When did you realize that you wanted to make films and what was the first film project that you created?

I can’t think of a time I didn’t want to make movies. My father died when I was twelve and I dealt with the deep loss by watching as many movies as I could. I rented everything my local video store had for years, sometimes up to three a day. I’m proud to say Two Out-of Work Actors is my first venture into film, although I’ve been a writer for twenty years. I’ve written for television on CBS, as well as had one of my stage plays, BOX, produced Off-Broadway on two separate occasions. I also published my first novel Shoot the Moon, a JFK conspiracy with Apollo astronauts back in 2017.

Which directors have been influential in your work?

In comedy, I love what Nicholas Stoller and Jason Segel did on Forgetting Sarah Marshall. As funny as that movie was, it is at its heart a love story. I lived and died with the choices Segel makes in that film, and of course, marveled at the incredible supporting cast. To me that’s a film that completely supports Jason Segel’s deeply personal vision. I think some of that same hilarious, yet heartfelt, sensitivity can be found with Judd Apatow’s and Paul Feig's films as well. My current favorite comedy director is Daniel Levy who deserves every possible accolade for his work on Schitt's Creek. In each case, they were able to elicit beautiful drama from the side-splitting comedy. All three directors inspire the hell out of me.

What genre of filmmaking do you like to work on?

I love working on comedy but I adore drama as well. The funniest things come out of the darkest moments. Some of the biggest laughs I ever got as an actor onstage came during grim Shakespeare plays. Audiences need comedic release, not only from the tension of dark moments but from the sympathy one has with the character. The greatest comedic performances must have some element of drama or else you’d never care about the characters. Comedy and drama come from how deeply we are connected with the character. I also think laughing and crying come from the same place inherently. I’d also love to direct a fun horror film which, if done right, hits the full range of human emotion.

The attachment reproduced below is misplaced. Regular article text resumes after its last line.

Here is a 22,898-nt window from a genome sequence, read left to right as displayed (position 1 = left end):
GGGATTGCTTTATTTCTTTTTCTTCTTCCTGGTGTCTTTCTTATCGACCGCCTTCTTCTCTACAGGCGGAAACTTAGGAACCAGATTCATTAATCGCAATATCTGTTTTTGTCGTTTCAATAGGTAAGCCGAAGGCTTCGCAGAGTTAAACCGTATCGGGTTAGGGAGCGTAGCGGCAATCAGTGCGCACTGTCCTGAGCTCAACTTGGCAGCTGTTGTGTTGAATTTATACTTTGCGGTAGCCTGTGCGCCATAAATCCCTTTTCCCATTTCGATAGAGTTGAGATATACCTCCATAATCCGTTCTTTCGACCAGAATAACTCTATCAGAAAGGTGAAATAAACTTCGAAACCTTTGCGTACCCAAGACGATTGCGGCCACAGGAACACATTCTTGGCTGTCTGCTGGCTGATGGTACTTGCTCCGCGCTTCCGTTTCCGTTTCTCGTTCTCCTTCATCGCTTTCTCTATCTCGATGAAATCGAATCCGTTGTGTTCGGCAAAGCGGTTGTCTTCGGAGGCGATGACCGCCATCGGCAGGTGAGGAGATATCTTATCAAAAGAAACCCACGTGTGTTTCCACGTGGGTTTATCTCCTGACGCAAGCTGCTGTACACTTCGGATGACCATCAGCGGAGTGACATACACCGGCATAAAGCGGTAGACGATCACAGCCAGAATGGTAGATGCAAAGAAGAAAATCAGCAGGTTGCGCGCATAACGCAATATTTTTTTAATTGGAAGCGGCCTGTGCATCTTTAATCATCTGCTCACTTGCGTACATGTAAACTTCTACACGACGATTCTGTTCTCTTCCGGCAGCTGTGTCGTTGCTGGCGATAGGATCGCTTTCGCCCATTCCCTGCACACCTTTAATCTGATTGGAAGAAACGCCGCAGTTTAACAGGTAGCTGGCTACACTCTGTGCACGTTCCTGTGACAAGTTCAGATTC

What is the most challenging aspect of making an independent film?

I guess the easiest answer is time and money, but I also think that’s what makes independent films so good. Having an endless budget is nice, but knowing you’re about to hit overtime, losing the light, or whatever else can and WILL happen….creates awesome things. Necessity is the mother of invention. I guess we just have to hope the invention works!

What is your plan for the further distribution of your film?